No, lake, S central Sudan, in the swampy Sudd region. It is formed by the floodwaters of the White Nile and varies in size seasonally. Its maximum area is c.40 sq mi (100 sq km). Much papyrus grows in the lake.
No, symbol for the element nobelium.
No: see Asian drama.
No-dig gardening is a cultivation method favored by many organic gardeners. Japanese Masanobu Fukuoka started his pioneering research work in this domain in 1938, and the Fukuokan philosophy of "natural farming" is now acknowledged by some as the tap root of the Permaculture movement. No-dig gardening subsequently spread to and is adapted by numerous actors in the field, including Australian Esther Deans.


While digging can damage soil life , not digging can preserve it, but requires that micro-organisms be enticed to the surface where they will excrete and aerate the soil by burrowing to keep the dynamic relationship between surface and depth . Adding organic matter and weather protection can entice them to the surface: this is what no-dig gardening does.

Digging history

The primary reasons for digging the soil are to remove weeds, to loosen and aerate the soil and to incorporate organic matter such as compost or manure. In countries with thin soil and high erosion there is a strong case against digging, which argues that in the long term it can be detrimental to the soil's health. While digging is an effective way of removing perennial weed roots, it also often causes seeds (some can remain dormant for many decades) to come to the surface and germinate. Digging can also damage soil structure, cause problems like compaction, and disturb and unbalance symbiotic and mutualist interactions among soil life. Also, by exposure to the air, digging tends to use up nutrients which then need to be replenished. Digging is practiced traditionally in countries with deep rich, old soils such as Western Europe, however this is traditionally followed by periodic resting of the soil.


No-dig methods rely on nature to carry out cultivation operations. Organic matter such as well rotted manure, compost, leaf mold, spent mushroom compost, old straw, etc, is added directly to the soil surface as a mulch at least 2 or 3 inches deep, which is then incorporated by the actions of worms pulling it downwards. Worms and other soil life also assist in building up the soil's structure, their tunnels providing aeration and drainage, and their excretions bind together soil crumbs. No-dig systems are said to be freer of pests and disease, possibly due to a more balanced soil population being allowed to build up in this comparatively undisturbed environment, and by encouraging the buildup of beneficial rather than harmful soil fungi. Moisture is also retained more efficiently under mulch than on the surface of bare earth.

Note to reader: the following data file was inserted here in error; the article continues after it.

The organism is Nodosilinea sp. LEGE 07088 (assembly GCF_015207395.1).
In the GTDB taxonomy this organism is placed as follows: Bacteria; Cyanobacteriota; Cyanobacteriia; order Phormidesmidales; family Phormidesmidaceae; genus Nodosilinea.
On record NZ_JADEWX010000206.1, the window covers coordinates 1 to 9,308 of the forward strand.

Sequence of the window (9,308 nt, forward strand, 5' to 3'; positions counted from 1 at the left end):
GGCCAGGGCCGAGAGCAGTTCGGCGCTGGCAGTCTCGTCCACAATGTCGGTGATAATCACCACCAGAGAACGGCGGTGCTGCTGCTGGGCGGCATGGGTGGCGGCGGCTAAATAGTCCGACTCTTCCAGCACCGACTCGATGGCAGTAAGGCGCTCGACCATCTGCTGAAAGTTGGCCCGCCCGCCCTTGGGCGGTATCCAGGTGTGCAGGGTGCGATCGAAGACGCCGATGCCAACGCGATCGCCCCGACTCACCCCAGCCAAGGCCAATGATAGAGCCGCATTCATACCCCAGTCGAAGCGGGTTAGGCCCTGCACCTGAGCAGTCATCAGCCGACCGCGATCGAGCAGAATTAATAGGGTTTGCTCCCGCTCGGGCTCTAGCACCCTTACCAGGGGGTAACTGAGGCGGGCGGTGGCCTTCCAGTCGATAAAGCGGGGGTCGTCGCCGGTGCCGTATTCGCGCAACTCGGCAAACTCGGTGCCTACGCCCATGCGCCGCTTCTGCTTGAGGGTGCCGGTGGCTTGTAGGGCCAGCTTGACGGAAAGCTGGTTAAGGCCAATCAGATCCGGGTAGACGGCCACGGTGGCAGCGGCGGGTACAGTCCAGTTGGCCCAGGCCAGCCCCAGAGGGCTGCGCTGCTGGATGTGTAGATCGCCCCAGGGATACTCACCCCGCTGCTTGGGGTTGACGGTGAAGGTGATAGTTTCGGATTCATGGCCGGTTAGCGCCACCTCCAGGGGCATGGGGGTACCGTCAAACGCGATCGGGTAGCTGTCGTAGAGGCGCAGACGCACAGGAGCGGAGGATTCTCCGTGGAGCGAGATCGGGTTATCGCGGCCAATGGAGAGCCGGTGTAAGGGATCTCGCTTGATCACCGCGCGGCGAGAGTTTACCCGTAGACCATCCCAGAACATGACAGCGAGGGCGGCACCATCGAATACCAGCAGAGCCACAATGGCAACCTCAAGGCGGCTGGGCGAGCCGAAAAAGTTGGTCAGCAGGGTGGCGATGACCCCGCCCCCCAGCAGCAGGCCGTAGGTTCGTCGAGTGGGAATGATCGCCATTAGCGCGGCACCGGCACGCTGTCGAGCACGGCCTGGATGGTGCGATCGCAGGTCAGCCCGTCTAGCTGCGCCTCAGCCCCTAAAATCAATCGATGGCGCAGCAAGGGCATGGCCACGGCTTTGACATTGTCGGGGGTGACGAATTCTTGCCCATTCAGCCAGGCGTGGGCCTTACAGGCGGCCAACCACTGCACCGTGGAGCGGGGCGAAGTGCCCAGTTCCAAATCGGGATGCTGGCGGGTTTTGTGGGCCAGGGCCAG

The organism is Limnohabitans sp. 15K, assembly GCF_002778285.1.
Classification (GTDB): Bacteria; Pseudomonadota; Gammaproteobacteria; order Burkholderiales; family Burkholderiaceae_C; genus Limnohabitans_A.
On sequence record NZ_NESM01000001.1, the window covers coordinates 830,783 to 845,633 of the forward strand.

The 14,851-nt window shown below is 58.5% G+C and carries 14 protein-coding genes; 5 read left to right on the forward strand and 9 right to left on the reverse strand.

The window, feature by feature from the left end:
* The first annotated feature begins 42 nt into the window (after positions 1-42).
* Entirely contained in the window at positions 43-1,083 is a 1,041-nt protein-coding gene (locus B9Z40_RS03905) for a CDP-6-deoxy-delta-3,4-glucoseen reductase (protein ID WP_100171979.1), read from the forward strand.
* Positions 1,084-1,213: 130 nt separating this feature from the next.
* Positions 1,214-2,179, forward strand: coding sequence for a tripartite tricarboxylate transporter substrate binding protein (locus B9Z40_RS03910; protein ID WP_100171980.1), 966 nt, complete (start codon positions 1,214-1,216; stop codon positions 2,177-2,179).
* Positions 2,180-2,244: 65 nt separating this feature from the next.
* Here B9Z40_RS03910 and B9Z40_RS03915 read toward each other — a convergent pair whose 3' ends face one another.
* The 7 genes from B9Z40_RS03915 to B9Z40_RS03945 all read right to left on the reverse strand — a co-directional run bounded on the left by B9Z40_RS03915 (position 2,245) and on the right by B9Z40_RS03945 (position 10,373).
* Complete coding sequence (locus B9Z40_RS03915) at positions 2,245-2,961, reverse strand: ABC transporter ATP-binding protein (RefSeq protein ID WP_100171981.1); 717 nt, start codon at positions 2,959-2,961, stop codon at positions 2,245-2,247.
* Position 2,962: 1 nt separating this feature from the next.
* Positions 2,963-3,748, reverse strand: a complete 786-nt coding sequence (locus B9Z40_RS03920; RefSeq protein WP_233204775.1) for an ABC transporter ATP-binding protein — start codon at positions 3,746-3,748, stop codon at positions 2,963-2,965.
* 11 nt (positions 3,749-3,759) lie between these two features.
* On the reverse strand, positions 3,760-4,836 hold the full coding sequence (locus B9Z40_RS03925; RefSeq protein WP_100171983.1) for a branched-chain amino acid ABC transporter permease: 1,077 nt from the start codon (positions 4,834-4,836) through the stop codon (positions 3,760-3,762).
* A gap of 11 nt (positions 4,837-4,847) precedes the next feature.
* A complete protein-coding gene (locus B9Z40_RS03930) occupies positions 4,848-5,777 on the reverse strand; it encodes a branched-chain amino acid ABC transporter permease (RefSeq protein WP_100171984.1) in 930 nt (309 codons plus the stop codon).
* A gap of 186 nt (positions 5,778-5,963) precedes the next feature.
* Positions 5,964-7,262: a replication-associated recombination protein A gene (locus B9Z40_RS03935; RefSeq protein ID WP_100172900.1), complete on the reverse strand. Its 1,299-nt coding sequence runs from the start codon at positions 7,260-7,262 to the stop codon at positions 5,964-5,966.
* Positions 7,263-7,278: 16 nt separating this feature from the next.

Another no-dig method is sheet mulching wherein a garden area is covered with wetted paper or cardboard, compost and topped off with landscape mulch.

Converting to a no-dig system is easier than digging. It is a long term process, and is reliant upon having plentiful organic matter to provide mulch material. It is also necessary to thoroughly remove any perennial weed roots from the area beforehand, although their hold can be weakened by applying a light-excluding surface layer such as large sheets of cardboard or several thicknesses of spread out newspaper (overlapped to provide thorough cover) before adding the compost mulch. When using newspaper, shiny, glossy paper (such as advertisements) should be avoided. These do not break down readily. The newspaper or cardboard should be thoroughly wet as well. A popular book, Lasagna Gardening by Patricia Lanza (Rodale Press, Inc.) provides excellent instructions for the novice user.


No-dig gardening systems are strongly recommended by Dr. Shewell Cooper of the Good Gardeners Association. A full description of how to make a no-dig garden can be found a at


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See also

Masanobu Fukuoka Farming
Veganic gardening
Sheet mulching

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